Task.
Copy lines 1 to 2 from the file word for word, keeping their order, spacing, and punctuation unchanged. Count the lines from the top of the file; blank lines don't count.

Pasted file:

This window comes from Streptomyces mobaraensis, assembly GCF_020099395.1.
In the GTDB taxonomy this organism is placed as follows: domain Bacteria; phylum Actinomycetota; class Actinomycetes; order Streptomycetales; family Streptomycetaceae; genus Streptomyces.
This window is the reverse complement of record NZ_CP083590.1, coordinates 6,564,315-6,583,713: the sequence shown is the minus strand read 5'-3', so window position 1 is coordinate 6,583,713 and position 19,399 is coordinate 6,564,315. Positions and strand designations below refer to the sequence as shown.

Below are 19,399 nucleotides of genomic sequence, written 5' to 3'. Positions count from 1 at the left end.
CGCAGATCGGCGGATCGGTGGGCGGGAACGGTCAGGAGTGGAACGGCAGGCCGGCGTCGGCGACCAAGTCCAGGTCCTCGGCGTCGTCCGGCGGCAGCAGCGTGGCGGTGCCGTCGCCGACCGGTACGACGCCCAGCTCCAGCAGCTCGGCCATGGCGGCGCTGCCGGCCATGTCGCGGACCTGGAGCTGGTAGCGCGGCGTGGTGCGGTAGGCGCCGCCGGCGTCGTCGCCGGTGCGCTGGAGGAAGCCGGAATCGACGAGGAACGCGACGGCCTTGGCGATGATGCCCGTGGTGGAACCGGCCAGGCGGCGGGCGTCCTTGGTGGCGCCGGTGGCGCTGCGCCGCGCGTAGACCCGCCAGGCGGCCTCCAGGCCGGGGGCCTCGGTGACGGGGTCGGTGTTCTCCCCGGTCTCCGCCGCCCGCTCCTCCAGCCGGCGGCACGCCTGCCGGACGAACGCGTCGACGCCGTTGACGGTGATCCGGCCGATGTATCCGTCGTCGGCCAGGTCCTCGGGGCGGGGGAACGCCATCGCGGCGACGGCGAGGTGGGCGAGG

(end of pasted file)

This window comes from Streptomyces mobaraensis, assembly GCF_020099395.1.
In the GTDB taxonomy this organism is placed as follows: domain Bacteria; phylum Actinomycetota; class Actinomycetes; order Streptomycetales; family Streptomycetaceae; genus Streptomyces.